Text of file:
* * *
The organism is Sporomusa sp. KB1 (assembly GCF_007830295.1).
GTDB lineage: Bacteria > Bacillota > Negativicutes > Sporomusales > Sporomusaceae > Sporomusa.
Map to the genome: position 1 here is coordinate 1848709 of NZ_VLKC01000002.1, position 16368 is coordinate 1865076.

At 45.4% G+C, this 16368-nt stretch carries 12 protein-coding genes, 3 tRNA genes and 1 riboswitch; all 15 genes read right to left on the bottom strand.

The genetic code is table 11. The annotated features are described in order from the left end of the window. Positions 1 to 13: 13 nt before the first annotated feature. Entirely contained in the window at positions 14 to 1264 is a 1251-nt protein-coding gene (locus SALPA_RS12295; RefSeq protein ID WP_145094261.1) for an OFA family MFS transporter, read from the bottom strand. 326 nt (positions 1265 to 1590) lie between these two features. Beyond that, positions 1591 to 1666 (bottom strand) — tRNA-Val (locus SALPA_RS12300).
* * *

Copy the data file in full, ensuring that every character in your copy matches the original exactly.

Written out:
The organism is Sporomusa sp. KB1 (assembly GCF_007830295.1).
GTDB lineage: Bacteria > Bacillota > Negativicutes > Sporomusales > Sporomusaceae > Sporomusa.
Map to the genome: position 1 here is coordinate 1848709 of NZ_VLKC01000002.1, position 16368 is coordinate 1865076.

At 45.4% G+C, this 16368-nt stretch carries 12 protein-coding genes, 3 tRNA genes and 1 riboswitch; all 15 genes read right to left on the bottom strand.

The genetic code is table 11. The annotated features are described in order from the left end of the window. Positions 1 to 13: 13 nt before the first annotated feature. Entirely contained in the window at positions 14 to 1264 is a 1251-nt protein-coding gene (locus SALPA_RS12295; RefSeq protein ID WP_145094261.1) for an OFA family MFS transporter, read from the bottom strand. 326 nt (positions 1265 to 1590) lie between these two features. Beyond that, positions 1591 to 1666 (bottom strand) — tRNA-Val (locus SALPA_RS12300).